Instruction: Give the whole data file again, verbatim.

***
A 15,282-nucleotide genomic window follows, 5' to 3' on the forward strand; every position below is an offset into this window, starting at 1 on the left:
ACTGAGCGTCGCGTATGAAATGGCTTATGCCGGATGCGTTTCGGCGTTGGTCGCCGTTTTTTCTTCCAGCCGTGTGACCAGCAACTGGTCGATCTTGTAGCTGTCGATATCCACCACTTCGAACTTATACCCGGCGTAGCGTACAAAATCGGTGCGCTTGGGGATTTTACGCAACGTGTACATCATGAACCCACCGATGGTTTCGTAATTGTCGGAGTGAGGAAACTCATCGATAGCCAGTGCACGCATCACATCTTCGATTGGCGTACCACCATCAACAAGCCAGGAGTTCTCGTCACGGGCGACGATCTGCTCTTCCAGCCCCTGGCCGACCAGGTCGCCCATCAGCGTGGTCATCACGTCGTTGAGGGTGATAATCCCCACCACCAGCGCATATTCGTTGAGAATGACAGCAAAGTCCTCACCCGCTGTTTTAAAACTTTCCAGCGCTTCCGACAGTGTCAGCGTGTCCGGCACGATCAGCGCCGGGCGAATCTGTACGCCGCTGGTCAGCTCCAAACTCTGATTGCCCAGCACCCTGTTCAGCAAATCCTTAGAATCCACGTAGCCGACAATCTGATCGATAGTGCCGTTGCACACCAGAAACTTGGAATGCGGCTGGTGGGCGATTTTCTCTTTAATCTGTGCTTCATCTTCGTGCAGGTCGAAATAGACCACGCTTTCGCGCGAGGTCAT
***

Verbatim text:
A 15,282-nucleotide genomic window follows, 5' to 3' on the forward strand; every position below is an offset into this window, starting at 1 on the left:
ACTGAGCGTCGCGTATGAAATGGCTTATGCCGGATGCGTTTCGGCGTTGGTCGCCGTTTTTTCTTCCAGCCGTGTGACCAGCAACTGGTCGATCTTGTAGCTGTCGATATCCACCACTTCGAACTTATACCCGGCGTAGCGTACAAAATCGGTGCGCTTGGGGATTTTACGCAACGTGTACATCATGAACCCACCGATGGTTTCGTAATTGTCGGAGTGAGGAAACTCATCGATAGCCAGTGCACGCATCACATCTTCGATTGGCGTACCACCATCAACAAGCCAGGAGTTCTCGTCACGGGCGACGATCTGCTCTTCCAGCCCCTGGCCGACCAGGTCGCCCATCAGCGTGGTCATCACGTCGTTGAGGGTGATAATCCCCACCACCAGCGCATATTCGTTGAGAATGACAGCAAAGTCCTCACCCGCTGTTTTAAAACTTTCCAGCGCTTCCGACAGTGTCAGCGTGTCCGGCACGATCAGCGCCGGGCGAATCTGTACGCCGCTGGTCAGCTCCAAACTCTGATTGCCCAGCACCCTGTTCAGCAAATCCTTAGAATCCACGTAGCCGACAATCTGATCGATAGTGCCGTTGCACACCAGAAACTTGGAATGCGGCTGGTGGGCGATTTTCTCTTTAATCTGTGCTTCATCTTCGTGCAGGTCGAAATAGACCACGCTTTCGCGCGAGGTCAT